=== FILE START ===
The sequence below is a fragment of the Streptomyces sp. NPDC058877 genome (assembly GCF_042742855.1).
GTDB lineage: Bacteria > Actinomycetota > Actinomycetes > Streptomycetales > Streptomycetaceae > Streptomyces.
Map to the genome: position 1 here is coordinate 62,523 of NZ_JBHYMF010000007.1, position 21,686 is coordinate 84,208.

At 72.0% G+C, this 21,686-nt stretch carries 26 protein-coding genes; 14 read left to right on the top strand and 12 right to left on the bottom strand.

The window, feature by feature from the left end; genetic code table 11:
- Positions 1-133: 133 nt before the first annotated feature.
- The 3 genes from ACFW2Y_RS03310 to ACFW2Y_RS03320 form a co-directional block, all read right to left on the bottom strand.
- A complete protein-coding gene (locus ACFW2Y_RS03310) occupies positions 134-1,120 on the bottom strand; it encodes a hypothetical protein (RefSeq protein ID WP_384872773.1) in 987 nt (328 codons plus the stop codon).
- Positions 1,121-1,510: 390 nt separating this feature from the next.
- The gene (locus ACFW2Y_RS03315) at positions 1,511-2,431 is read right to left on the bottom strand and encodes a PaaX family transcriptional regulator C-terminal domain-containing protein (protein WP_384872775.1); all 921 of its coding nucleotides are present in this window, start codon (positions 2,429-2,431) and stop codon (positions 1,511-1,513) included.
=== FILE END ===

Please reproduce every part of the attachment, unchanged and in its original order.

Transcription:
The sequence below is a fragment of the Streptomyces sp. NPDC058877 genome (assembly GCF_042742855.1).
GTDB lineage: Bacteria > Actinomycetota > Actinomycetes > Streptomycetales > Streptomycetaceae > Streptomyces.
Map to the genome: position 1 here is coordinate 62,523 of NZ_JBHYMF010000007.1, position 21,686 is coordinate 84,208.

At 72.0% G+C, this 21,686-nt stretch carries 26 protein-coding genes; 14 read left to right on the top strand and 12 right to left on the bottom strand.

The window, feature by feature from the left end; genetic code table 11:
- Positions 1-133: 133 nt before the first annotated feature.
- The 3 genes from ACFW2Y_RS03310 to ACFW2Y_RS03320 form a co-directional block, all read right to left on the bottom strand.
- A complete protein-coding gene (locus ACFW2Y_RS03310) occupies positions 134-1,120 on the bottom strand; it encodes a hypothetical protein (RefSeq protein ID WP_384872773.1) in 987 nt (328 codons plus the stop codon).
- Positions 1,121-1,510: 390 nt separating this feature from the next.
- The gene (locus ACFW2Y_RS03315) at positions 1,511-2,431 is read right to left on the bottom strand and encodes a PaaX family transcriptional regulator C-terminal domain-containing protein (protein WP_384872775.1); all 921 of its coding nucleotides are present in this window, start codon (positions 2,429-2,431) and stop codon (positions 1,511-1,513) included.